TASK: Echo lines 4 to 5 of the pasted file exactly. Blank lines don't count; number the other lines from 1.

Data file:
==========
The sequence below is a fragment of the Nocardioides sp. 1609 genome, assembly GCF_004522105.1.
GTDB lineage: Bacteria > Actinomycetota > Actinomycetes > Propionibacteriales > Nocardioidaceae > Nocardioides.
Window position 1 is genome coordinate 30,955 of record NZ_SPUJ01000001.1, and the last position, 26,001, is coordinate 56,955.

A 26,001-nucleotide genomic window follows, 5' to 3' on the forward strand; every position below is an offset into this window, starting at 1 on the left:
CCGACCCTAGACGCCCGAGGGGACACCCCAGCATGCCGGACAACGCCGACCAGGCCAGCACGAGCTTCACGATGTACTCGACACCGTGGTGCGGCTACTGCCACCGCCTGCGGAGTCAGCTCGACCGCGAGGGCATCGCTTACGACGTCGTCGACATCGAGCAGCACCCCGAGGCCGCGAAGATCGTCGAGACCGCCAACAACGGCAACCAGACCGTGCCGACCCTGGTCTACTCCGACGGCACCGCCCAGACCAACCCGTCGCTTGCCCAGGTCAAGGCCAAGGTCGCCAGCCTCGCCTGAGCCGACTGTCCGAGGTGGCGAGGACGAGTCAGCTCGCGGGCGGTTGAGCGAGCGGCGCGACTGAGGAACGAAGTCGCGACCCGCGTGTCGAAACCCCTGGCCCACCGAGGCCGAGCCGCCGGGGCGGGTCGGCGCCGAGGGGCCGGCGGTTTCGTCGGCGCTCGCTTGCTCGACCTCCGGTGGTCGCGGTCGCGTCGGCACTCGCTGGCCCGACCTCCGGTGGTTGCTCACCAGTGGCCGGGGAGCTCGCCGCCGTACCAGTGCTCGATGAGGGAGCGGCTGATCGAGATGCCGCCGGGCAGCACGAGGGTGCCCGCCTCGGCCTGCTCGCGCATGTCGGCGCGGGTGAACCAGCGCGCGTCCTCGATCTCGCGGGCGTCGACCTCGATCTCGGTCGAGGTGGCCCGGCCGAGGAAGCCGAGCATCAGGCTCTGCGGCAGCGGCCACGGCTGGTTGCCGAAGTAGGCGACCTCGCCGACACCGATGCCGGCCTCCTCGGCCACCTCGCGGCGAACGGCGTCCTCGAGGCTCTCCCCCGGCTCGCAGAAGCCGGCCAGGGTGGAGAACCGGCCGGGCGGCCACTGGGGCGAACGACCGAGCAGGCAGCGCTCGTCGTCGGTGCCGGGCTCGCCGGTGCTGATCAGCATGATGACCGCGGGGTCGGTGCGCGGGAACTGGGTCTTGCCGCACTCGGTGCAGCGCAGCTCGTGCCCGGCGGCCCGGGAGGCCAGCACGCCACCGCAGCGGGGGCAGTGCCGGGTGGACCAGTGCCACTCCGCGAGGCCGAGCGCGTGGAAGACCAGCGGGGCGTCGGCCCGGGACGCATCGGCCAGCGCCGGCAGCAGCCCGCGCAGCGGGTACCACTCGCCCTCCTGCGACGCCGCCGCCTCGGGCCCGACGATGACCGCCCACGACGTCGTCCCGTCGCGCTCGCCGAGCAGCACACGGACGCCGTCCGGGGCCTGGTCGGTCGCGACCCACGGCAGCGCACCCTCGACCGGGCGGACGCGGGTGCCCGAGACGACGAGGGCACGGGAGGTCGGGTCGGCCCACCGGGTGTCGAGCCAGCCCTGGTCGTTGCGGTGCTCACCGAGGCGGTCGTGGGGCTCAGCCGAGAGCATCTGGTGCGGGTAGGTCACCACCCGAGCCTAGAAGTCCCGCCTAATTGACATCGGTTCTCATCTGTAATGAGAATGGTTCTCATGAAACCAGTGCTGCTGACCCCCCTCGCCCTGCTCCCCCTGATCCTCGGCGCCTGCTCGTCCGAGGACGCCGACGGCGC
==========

A 26,001-nucleotide genomic window follows, 5' to 3' on the forward strand; every position below is an offset into this window, starting at 1 on the left:
CCGACCCTAGACGCCCGAGGGGACACCCCAGCATGCCGGACAACGCCGACCAGGCCAGCACGAGCTTCACGATGTACTCGACACCGTGGTGCGGCTACTGCCACCGCCTGCGGAGTCAGCTCGACCGCGAGGGCATCGCTTACGACGTCGTCGACATCGAGCAGCACCCCGAGGCCGCGAAGATCGTCGAGACCGCCAACAACGGCAACCAGACCGTGCCGACCCTGGTCTACTCCGACGGCACCGCCCAGACCAACCCGTCGCTTGCCCAGGTCAAGGCCAAGGTCGCCAGCCTCGCCTGAGCCGACTGTCCGAGGTGGCGAGGACGAGTCAGCTCGCGGGCGGTTGAGCGAGCGGCGCGACTGAGGAACGAAGTCGCGACCCGCGTGTCGAAACCCCTGGCCCACCGAGGCCGAGCCGCCGGGGCGGGTCGGCGCCGAGGGGCCGGCGGTTTCGTCGGCGCTCGCTTGCTCGACCTCCGGTGGTCGCGGTCGCGTCGGCACTCGCTGGCCCGACCTCCGGTGGTTGCTCACCAGTGGCCGGGGAGCTCGCCGCCGTACCAGTGCTCGATGAGGGAGCGGCTGATCGAGATGCCGCCGGGCAGCACGAGGGTGCCCGCCTCGGCCTGCTCGCGCATGTCGGCGCGGGTGAACCAGCGCGCGTCCTCGATCTCGCGGGCGTCGACCTCGATCTCGGTCGAGGTGGCCCGGCCGAGGAAGCCGAGCATCAGGCTCTGCGGCAGCGGCCACGGCTGGTTGCCGAAGTAGGCGACCTCGCCGACACCGATGCCGGCCTCCTCGGCCACCTCGCGGCGAACGGCGTCCTCGAGGCTCTCCCCCGGCTCGCAGAAGCCGGCCAGGGTGGAGAACCGGCCGGGCGGCCACTGGGGCGAACGACCGAGCAGGCAGCGCTCGTCGTCGGTGCCGGGCTCGCCGGTGCTGATCAGCATGATGACCGCGGGGTCGGTGCGCGGGAACTGGGTCTTGCCGCACTCGGTGCAGCGCAGCTCGTGCCCGGCGGCCCGGGAGGCCAGCACGCCACCGCAGCGGGGGCAGTGCCGGGTGGACCAGTGCCACTCCGCGAGGCCGAGCGCGTGGAAGACCAGCGGGGCGTCGGCCCGGGACGCATCGGCCAGCGCCGGCAGCAGCCCGCGCAGCGGGTACCACTCGCCCTCCTGCGACGCCGCCGCCTCGGGCCCGACGATGACCGCCCACGACGTCGTCCCGTCGCGCTCGCCGAGCAGCACACGGACGCCGTCCGGGGCCTGGTCGGTCGCGACCCACGGCAGCGCACCCTCGACCGGGCGGACGCGGGTGCCCGAGACGACGAGGGCACGGGAGGTCGGGTCGGCCCACCGGGTGTCGAGCCAGCCCTGGTCGTTGCGGTGCTCACCGAGGCGGTCGTGGGGCTCAGCCGAGAGCATCTGGTGCGGGTAGGTCACCACCCGAGCCTAGAAGTCCCGCCTAATTGACATCGGTTCTCATCTGTAATGAGAATGGTTCTCATGAAACCAGTGCTGCTGACCCCCCTCGCCCTGCTCCCCCTGATCCTCGGCGCCTGCTCGTCCGAGGACGCCGACGGCGC